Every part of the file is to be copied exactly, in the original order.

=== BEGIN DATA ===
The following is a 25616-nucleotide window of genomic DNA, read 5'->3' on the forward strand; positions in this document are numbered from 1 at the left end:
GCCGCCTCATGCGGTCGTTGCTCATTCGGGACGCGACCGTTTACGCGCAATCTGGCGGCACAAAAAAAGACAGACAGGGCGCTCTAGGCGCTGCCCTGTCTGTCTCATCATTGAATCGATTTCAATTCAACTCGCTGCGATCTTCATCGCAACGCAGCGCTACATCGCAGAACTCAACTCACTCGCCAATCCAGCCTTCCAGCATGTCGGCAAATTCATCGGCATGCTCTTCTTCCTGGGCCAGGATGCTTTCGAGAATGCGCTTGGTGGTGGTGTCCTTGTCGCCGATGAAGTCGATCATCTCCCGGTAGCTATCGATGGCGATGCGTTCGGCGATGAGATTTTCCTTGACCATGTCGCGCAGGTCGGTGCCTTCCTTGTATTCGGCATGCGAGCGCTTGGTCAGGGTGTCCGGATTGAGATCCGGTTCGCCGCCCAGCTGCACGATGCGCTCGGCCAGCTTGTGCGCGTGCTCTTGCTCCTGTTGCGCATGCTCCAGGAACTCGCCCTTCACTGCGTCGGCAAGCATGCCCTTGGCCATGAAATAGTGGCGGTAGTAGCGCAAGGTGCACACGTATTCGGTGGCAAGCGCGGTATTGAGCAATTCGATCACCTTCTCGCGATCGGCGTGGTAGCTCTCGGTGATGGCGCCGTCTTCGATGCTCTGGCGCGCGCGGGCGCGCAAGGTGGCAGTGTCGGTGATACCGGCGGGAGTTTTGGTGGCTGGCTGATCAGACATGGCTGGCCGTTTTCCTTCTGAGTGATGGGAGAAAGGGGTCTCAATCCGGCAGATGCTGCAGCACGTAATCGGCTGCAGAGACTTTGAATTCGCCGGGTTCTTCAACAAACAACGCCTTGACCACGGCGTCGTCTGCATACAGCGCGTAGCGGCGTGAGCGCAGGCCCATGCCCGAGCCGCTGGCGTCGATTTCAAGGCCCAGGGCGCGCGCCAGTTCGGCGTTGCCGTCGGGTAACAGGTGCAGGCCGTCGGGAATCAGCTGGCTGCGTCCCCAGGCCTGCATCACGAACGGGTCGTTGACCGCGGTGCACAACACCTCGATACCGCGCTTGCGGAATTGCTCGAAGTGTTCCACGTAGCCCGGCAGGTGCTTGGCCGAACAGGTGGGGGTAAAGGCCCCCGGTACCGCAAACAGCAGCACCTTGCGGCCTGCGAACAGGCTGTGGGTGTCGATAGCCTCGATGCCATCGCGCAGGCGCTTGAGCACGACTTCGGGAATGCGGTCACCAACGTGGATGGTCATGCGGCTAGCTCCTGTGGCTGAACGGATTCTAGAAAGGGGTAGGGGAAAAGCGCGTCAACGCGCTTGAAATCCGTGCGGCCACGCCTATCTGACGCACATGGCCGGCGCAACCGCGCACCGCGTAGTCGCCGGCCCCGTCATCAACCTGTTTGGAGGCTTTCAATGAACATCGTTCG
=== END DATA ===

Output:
The following is a 25616-nucleotide window of genomic DNA, read 5'->3' on the forward strand; positions in this document are numbered from 1 at the left end:
GCCGCCTCATGCGGTCGTTGCTCATTCGGGACGCGACCGTTTACGCGCAATCTGGCGGCACAAAAAAAGACAGACAGGGCGCTCTAGGCGCTGCCCTGTCTGTCTCATCATTGAATCGATTTCAATTCAACTCGCTGCGATCTTCATCGCAACGCAGCGCTACATCGCAGAACTCAACTCACTCGCCAATCCAGCCTTCCAGCATGTCGGCAAATTCATCGGCATGCTCTTCTTCCTGGGCCAGGATGCTTTCGAGAATGCGCTTGGTGGTGGTGTCCTTGTCGCCGATGAAGTCGATCATCTCCCGGTAGCTATCGATGGCGATGCGTTCGGCGATGAGATTTTCCTTGACCATGTCGCGCAGGTCGGTGCCTTCCTTGTATTCGGCATGCGAGCGCTTGGTCAGGGTGTCCGGATTGAGATCCGGTTCGCCGCCCAGCTGCACGATGCGCTCGGCCAGCTTGTGCGCGTGCTCTTGCTCCTGTTGCGCATGCTCCAGGAACTCGCCCTTCACTGCGTCGGCAAGCATGCCCTTGGCCATGAAATAGTGGCGGTAGTAGCGCAAGGTGCACACGTATTCGGTGGCAAGCGCGGTATTGAGCAATTCGATCACCTTCTCGCGATCGGCGTGGTAGCTCTCGGTGATGGCGCCGTCTTCGATGCTCTGGCGCGCGCGGGCGCGCAAGGTGGCAGTGTCGGTGATACCGGCGGGAGTTTTGGTGGCTGGCTGATCAGACATGGCTGGCCGTTTTCCTTCTGAGTGATGGGAGAAAGGGGTCTCAATCCGGCAGATGCTGCAGCACGTAATCGGCTGCAGAGACTTTGAATTCGCCGGGTTCTTCAACAAACAACGCCTTGACCACGGCGTCGTCTGCATACAGCGCGTAGCGGCGTGAGCGCAGGCCCATGCCCGAGCCGCTGGCGTCGATTTCAAGGCCCAGGGCGCGCGCCAGTTCGGCGTTGCCGTCGGGTAACAGGTGCAGGCCGTCGGGAATCAGCTGGCTGCGTCCCCAGGCCTGCATCACGAACGGGTCGTTGACCGCGGTGCACAACACCTCGATACCGCGCTTGCGGAATTGCTCGAAGTGTTCCACGTAGCCCGGCAGGTGCTTGGCCGAACAGGTGGGGGTAAAGGCCCCCGGTACCGCAAACAGCAGCACCTTGCGGCCTGCGAACAGGCTGTGGGTGTCGATAGCCTCGATGCCATCGCGCAGGCGCTTGAGCACGACTTCGGGAATGCGGTCACCAACGTGGATGGTCATGCGGCTAGCTCCTGTGGCTGAACGGATTCTAGAAAGGGGTAGGGGAAAAGCGCGTCAACGCGCTTGAAATCCGTGCGGCCACGCCTATCTGACGCACATGGCCGGCGCAACCGCGCACCGCGTAGTCGCCGGCCCCGTCATCAACCTGTTTGGAGGCTTTCAATGAACATCGTTCG